Location: Please meet at the Multi-Cultural Center in Sioux Falls (515 N. Main Ave.) at 1:20 pm. The bus will be leaving at 1:30 pm and heading to Sertoma Park to learn about INPI “to live again” Lakota Sweat Lodge.
Please note: WEAR LOOSE FITTING CLOTHING, TENNIS SHOES and BRING A TOWEL
The sweat lodge has given many gifts and shown itself as a ways, to cleanse, release anger, guilt and shame in a safe way. It brings people together as one.
South Dakota honors the Native Americans on Monday, October 9th, while most of the country observes Columbus Day. In the spirit of that honoring, this Prayer Bus Tour gives you an opportunity to experience and learn about the Lakota spiritual ritual of the INIPI (“to live again”) sweat lodge.
Thank you to the organizing Partners: Pax Christi Southeastern SD Chapter; Multi-Cultural Center of Sioux Falls, Caminando Juntos, Bread for the World, and others.
FOR MORE INFORMATION CONTACT:
Josh Grode-Wolters email@example.com
Call or Text 605.940.1192
The Lakota term for sweat lodge is Inipi which means “to live again”. The Inipi is used to repair the damage done to the spirit through mind and body. The sweat lodge is a place of spiritual refuge with mental and physical healing. During the purification of one’s spirt, all sense of race, color and religion are set aside, we are all the same, we are one. In the sweat lodge, healing begins for disease, physical, emotional, directional and spiritual.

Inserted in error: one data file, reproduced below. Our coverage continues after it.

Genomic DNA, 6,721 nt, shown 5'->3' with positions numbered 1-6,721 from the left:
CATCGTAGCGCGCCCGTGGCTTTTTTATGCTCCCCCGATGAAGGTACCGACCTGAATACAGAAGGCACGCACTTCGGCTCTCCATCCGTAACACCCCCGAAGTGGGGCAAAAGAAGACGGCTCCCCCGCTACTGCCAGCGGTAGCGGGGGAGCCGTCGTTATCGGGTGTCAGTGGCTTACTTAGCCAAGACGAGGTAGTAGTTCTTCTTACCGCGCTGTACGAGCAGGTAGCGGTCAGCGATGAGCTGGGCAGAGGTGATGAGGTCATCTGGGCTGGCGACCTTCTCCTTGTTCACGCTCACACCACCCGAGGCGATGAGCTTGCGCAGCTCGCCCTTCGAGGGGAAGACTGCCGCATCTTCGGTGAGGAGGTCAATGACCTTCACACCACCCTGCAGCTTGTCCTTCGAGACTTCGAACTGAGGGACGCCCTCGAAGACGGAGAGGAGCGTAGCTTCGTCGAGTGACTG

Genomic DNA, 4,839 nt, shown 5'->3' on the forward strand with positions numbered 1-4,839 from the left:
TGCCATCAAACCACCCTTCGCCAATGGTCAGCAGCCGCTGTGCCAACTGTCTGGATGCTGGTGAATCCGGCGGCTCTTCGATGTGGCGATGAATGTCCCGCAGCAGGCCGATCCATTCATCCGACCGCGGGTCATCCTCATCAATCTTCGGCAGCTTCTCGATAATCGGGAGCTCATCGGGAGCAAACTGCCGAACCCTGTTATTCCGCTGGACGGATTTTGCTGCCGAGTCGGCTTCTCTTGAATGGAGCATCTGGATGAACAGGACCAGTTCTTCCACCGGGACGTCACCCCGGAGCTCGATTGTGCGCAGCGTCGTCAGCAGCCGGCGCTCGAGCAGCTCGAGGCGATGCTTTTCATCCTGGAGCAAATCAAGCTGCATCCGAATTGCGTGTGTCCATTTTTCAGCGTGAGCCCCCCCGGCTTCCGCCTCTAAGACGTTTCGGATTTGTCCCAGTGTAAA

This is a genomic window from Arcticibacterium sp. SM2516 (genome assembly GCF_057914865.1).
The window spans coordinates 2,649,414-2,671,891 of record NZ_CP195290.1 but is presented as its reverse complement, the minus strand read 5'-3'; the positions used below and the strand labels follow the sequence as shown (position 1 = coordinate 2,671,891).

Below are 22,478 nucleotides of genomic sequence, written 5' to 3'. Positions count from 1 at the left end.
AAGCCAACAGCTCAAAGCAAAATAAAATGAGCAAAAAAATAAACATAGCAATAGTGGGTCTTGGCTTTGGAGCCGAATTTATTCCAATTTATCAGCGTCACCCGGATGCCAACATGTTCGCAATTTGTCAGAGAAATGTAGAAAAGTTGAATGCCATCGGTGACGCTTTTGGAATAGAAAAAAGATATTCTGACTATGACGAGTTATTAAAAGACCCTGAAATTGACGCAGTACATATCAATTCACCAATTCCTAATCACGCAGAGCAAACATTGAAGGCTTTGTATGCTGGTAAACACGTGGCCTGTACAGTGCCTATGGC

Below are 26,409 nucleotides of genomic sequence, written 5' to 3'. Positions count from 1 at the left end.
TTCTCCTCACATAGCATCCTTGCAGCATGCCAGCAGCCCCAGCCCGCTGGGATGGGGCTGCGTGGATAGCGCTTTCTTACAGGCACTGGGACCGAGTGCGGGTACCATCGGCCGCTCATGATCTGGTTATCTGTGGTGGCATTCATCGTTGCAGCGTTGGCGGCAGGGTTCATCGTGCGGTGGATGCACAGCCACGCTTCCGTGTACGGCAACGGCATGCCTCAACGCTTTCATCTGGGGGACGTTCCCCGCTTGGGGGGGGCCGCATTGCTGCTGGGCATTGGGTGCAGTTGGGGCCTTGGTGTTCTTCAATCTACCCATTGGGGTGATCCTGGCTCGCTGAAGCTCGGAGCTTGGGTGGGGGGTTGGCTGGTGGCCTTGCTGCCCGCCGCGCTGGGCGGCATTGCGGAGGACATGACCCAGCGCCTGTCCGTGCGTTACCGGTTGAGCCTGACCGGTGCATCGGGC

The construction of the Lodge is done with flexible branches set into the ground in a circle, approximately 10 feet in diameter. The saplings are bent over and lashed to form a low domed framework approximately 4 to 5 feet high at the center. Covered in raw hide, canvas or what is available and a pit in the center about 2 feet in diameter and a foot deep. The door traditionally faces east with the fire mound containing stones. Around this mound is another partial mound. These mounds signify the outer universe and the lodge is the womb of the universe from which souls are created anew.
Bringing personal sacred items is allowed, and it is the rule that nothing that is not natural is allowed in the sweat lodge, such as watches, ear rings, gold, solver, eye glasses. You should wear loose fitting clothing and bring a towel.
The ritual instructions are to be implemented by an elder, known as the Sweat Lodge Keeper, with at least 8 years’ experience in sweat lodge traditions. This ensures the safety of the participants and the prayers and rituals are being done according to traditional ways.
There are many variations and interpretations on the Inipi. The traditional process has 4 sessions. The first session is for recognition of the spirit world; the second recognizes courage, endurance strength, cleanliness and honesty. The recognition of knowledge and prayer is the third session and the fourth session focuses on spiritual growth and healing.
This Native American custom has been implemented at the SD State Penitentiary; treatment centers and places where the need “to live again” is necessary. The sweat lodge has given many gifts and shown itself as a way to cleanse, release anger, guilt and shame in a safe way. It brings people together as one.